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Containing the Growth of Health Care Costs

This is the sixth post in our Budget Challenges Series, which explores the budget challenges facing the next president.

Major federal health care programs (Medicare, Medicaid, the Children’s Health Insurance Program, and the Affordable Care Act’s tax credits and cost-sharing subsidies) comprised more than a quarter of federal government spending (just over $1 trillion) in 2016, making health care the largest category of spending in the federal budget. Moreover, it is also the fastest growing. In the next eight years, health care expenditures are projected to grow more than twice as fast as all other federal spending programs, making health care cost growth containment one of the most significant federal budget challenges facing the next president and Congress.

Between 1989 and 2009, federal health spending grew at a rate of about 7 percent per year (after adjusting for inflation). Roughly half of this growth was due to rapid advances in more effective, and more expensive, new treatments and technology. While the recession caused by the 2008 financial crisis slowed the growth in federal health spending, it is beginning to increase once again, this time as a result of the aging population, among other factors.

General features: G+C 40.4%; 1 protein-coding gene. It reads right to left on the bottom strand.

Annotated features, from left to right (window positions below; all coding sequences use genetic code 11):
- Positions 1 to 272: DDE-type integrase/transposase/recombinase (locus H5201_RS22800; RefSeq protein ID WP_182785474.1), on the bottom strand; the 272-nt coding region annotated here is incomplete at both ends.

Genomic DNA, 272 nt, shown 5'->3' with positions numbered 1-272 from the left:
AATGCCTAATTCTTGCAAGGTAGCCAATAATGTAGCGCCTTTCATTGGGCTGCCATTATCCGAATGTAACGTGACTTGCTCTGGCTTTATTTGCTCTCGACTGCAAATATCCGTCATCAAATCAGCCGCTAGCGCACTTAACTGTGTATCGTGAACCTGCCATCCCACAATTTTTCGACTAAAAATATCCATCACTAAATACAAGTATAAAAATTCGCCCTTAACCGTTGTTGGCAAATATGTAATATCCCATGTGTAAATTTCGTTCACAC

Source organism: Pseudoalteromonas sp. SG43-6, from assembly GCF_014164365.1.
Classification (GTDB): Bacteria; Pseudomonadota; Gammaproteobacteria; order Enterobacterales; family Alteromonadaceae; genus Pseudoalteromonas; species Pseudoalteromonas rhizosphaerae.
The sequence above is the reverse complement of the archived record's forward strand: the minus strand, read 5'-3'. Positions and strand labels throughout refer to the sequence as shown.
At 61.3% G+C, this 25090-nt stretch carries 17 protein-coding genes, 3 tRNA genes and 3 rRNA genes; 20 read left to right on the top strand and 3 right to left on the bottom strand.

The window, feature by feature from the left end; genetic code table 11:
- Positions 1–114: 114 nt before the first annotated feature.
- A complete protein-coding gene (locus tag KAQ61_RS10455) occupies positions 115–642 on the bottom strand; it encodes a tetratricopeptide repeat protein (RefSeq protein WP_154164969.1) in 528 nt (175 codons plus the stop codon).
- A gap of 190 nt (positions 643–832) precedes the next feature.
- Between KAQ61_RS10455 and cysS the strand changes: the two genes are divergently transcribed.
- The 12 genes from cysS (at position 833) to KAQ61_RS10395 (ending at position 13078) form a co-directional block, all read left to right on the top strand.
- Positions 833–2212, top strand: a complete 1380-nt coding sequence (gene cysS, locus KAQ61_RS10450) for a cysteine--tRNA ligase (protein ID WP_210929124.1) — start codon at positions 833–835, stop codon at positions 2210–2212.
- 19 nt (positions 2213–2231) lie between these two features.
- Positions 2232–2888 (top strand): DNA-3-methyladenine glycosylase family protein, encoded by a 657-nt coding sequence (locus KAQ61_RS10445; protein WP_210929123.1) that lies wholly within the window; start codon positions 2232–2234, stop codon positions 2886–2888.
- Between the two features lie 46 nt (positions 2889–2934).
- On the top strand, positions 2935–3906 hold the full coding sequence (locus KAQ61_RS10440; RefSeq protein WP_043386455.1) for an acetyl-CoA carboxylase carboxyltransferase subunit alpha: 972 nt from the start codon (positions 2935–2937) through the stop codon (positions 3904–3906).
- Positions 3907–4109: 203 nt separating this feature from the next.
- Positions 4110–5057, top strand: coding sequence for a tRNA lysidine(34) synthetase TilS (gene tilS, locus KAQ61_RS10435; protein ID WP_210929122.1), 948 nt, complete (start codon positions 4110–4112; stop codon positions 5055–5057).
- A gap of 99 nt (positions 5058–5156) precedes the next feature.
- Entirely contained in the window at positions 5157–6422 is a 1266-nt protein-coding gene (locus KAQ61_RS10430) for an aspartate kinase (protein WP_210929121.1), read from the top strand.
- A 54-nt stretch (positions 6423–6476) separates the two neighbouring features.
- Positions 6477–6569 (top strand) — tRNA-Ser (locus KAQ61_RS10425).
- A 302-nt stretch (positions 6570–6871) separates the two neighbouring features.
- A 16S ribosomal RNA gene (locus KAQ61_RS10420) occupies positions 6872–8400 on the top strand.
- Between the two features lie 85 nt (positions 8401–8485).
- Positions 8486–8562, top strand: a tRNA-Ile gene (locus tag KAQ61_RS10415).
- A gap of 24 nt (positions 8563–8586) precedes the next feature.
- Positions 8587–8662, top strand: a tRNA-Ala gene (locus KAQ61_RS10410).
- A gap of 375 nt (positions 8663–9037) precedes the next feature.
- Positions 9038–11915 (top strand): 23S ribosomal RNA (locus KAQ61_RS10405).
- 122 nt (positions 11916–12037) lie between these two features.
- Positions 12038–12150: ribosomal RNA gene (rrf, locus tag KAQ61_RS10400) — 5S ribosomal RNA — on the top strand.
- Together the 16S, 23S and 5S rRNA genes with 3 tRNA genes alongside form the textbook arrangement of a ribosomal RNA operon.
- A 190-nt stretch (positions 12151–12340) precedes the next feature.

As the Baby Boom generation moves into retirement and life expectancy continues to rise, the proportion of the population receiving Medicare benefits will rise from 17.2 percent in 2015 to a peak of 23.4 percent in 2036. This challenge is similar to the one facing Social Security. But in addition to costs rising due to more individuals receiving coverage, costs per beneficiary are also projected to rise. This too is in part a result of an aging population. Over the next 25 years, the proportion of eligible Medicare beneficiaries who are aged 80 and older will increase from 1-in-4 today to more than 1-in-3, and these older beneficiaries are more expensive to treat than younger ones.

The proportion of the population receiving Medicare benefits will rise from 17.2 percent in 2015 to a peak of 23.4 percent in 2036.